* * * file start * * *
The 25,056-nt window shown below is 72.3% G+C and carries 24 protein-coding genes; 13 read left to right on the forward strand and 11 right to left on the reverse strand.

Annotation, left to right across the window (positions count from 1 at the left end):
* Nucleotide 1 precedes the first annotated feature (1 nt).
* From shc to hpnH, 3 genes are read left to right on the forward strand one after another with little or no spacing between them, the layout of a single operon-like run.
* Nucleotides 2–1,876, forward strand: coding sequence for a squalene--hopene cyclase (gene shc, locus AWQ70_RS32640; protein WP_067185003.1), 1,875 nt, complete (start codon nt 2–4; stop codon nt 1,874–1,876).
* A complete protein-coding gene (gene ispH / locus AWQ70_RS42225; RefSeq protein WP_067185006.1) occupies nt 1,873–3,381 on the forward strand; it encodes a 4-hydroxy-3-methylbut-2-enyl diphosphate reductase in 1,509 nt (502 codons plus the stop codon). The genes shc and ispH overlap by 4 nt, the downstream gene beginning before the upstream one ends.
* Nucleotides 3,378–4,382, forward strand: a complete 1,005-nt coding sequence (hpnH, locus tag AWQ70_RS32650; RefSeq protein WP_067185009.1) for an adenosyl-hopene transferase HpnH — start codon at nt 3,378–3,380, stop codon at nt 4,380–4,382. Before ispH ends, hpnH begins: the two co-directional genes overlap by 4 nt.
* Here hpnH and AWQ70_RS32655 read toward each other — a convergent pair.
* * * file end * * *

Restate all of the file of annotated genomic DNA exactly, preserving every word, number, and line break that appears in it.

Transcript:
The 25,056-nt window shown below is 72.3% G+C and carries 24 protein-coding genes; 13 read left to right on the forward strand and 11 right to left on the reverse strand.

Annotation, left to right across the window (positions count from 1 at the left end):
* Nucleotide 1 precedes the first annotated feature (1 nt).
* From shc to hpnH, 3 genes are read left to right on the forward strand one after another with little or no spacing between them, the layout of a single operon-like run.
* Nucleotides 2–1,876, forward strand: coding sequence for a squalene--hopene cyclase (gene shc, locus AWQ70_RS32640; protein WP_067185003.1), 1,875 nt, complete (start codon nt 2–4; stop codon nt 1,874–1,876).
* A complete protein-coding gene (gene ispH / locus AWQ70_RS42225; RefSeq protein WP_067185006.1) occupies nt 1,873–3,381 on the forward strand; it encodes a 4-hydroxy-3-methylbut-2-enyl diphosphate reductase in 1,509 nt (502 codons plus the stop codon). The genes shc and ispH overlap by 4 nt, the downstream gene beginning before the upstream one ends.
* Nucleotides 3,378–4,382, forward strand: a complete 1,005-nt coding sequence (hpnH, locus tag AWQ70_RS32650; RefSeq protein WP_067185009.1) for an adenosyl-hopene transferase HpnH — start codon at nt 3,378–3,380, stop codon at nt 4,380–4,382. Before ispH ends, hpnH begins: the two co-directional genes overlap by 4 nt.
* Here hpnH and AWQ70_RS32655 read toward each other — a convergent pair.